As good as Guelph’s men’s team ran, the women ran better. The Gryphons put five runners in the top twenty, with a 1-5 gap of just 28 seconds. Gen Lalonde and Madeline Yungblut were just seventeen seconds behind Cally Macumber, Kentucky’s All-American who was sixth at last year’s NCAAs. Third-place Texas A&M was ranked #30 in the most recent Wood Running Report and Guelph was on another plane of existence from the Aggies. There is no doubt in my mind that this team is the best non D-I team in North America and could qualify to the D-I NCAAs–the only question is what they would do when they got there.

Again, your unofficial overall team scores…

1. CIS #1 Guelph 49
2. Kentucky 130
3. Texas A&M 131
4. Eastern Kentucky 176
5. Louisville 197
6. Miami (OH) 229
7. Tennessee 233
8. CIS #2 Western Ontario 280
9. Arkansas State 312
10. St. Louis 326

Over at Notre Dame, the CIS men’s #3 Windsor Lancers finished a respectable third in the Gold Division race behind D-II #3 Grand Valley State and D-III #1 North Central and ahead of fifteen D-I teams.

Smaller Meets

Arkansas hosted the Chile Pepper Invitational and, as the heavy favorites on both the men’s and women’s side, won with relative ease. #27 Villanova took second in the men’s race while running what appeared to be their A-team. Mud and lots of standing water along with the shallow field of competition makes it hard to read a lot into the results, but it should be noted that the Razorbacks’ Kemoy Campbell gave Texas A&M’s Kennedy Kithuka the second-closest race in his NCAA cross country career. The Hogs are very tough up front and their only weakness is depth.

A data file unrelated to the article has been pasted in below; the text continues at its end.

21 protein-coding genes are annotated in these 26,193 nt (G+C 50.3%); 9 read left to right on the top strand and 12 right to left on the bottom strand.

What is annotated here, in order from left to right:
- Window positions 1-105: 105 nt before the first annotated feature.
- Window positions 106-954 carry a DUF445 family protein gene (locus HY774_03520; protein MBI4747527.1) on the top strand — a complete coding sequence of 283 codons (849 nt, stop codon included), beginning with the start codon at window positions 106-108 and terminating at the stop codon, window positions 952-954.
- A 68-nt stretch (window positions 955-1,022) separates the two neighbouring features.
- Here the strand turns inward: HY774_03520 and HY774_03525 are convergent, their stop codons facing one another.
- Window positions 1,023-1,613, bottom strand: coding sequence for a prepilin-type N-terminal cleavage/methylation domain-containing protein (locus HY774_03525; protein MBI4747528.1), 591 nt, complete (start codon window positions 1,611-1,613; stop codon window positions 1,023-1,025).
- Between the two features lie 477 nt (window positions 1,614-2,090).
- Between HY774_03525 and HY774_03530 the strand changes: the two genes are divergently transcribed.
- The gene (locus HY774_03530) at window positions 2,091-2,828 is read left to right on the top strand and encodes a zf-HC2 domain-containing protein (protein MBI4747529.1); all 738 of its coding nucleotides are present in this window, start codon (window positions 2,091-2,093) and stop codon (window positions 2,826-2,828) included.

The Oregon Ducks hosted the Bill Dellinger Invitational and both the men’s and women’s teams took on tough regional rivals. The #4-ranked men’s team dispatched #8 Portland while #7 Washington beat the Ducks’ #3-ranked women’s team. Neither Duck squad ran their best seven (and neither did Portland’s men), so take the results with a grain of salt. The most interesting part of the meet was the women’s individual race, which was won by high school junior Alexa Efraimson over some pretty good collegians.

Individual Power Rankings

OK, now you know what the top teams did. You want to know who the best runners are? Look no further.

MEN
1. Kennedy Kithuka, Texas Tech. Undefeated in his NCAA cross country career, he won again at the Chile Pepper Festival, but this time he had company.
2. Lawi Lalang, Arizona. He has yet to race in the 2013 cross country season.